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#23: Removing Noise with a Noise Filter in Audition and Audacity

By | April 27, 2007

No Noise!Welcome to the Podcasting Blog, this week we’re gonna talk about some how to topics, I’m gonna tell you how you can remove unwanted noise from a recording in two different applications and on two different platforms. This week, there wasn’t anything particularly interesting in podcast news, so I decided to just do a how to post.

If you’ve listened to many of my podcasts, you know that I’m a quality minded individual and that I like lot’s of audio tools, mostly hardware. I still think hardware is the best way to do just about anything, but, sometimes you’re in a bind and you need to use some software to get you out of that bind.

Let’s say you show up onsite to do a podcast and you’ve got your laptop and your USB recorder, or maybe even just your portable USB recorder, and you’ve got your mic and you record your podcast, and then when you get back home and start editing, you hear this fuzzy noise and you remember that when you were recording there was a fan going, and you forgot to turn it off. Or maybe your laptop fan kicked on and it’s pretty loud, so it ended up getting recorded. These types of noise problems can usually be dealt with and you can get pretty decent results.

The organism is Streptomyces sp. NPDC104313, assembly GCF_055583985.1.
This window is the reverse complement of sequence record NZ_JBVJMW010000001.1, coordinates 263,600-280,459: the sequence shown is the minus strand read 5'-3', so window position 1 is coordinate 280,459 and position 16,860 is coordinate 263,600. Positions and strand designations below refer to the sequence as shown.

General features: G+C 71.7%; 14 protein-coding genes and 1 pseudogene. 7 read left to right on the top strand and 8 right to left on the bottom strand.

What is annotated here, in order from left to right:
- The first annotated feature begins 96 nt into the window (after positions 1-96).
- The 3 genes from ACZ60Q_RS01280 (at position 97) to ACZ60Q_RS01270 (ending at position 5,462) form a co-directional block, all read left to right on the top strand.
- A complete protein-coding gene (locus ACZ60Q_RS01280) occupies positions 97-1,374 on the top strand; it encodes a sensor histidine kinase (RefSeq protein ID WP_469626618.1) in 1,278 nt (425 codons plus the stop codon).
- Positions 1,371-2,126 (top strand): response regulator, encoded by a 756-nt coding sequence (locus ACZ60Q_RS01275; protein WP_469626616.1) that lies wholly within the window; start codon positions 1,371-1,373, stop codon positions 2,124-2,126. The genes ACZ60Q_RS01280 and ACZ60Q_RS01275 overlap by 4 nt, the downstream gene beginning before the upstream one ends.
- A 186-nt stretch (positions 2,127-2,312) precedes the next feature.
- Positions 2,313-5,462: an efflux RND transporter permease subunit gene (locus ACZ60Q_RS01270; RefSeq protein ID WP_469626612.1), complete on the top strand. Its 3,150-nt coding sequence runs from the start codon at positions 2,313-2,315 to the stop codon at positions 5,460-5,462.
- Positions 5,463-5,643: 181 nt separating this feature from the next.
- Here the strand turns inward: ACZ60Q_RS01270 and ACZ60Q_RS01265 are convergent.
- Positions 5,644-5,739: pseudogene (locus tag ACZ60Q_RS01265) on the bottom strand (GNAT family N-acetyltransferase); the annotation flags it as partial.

I’m gonna give you some tips and tricks to removing noise in both Adobe Audition and Audacity. I’ll be using Audition on a PC running XP, and Audacity on a Mac G5 running Tiger.

If you’d like to see a screencast of something like this, leave me a comment and if I get enough interest in it, I’ll see what I can do.

First of all, I’ve got a file here that I want you to hear, and the file’s got some constant noise in the background, like a fan or something. I’m gonna use this same file for Audition and Audacity and we’ll see which one, if any, sounds better once we’re done.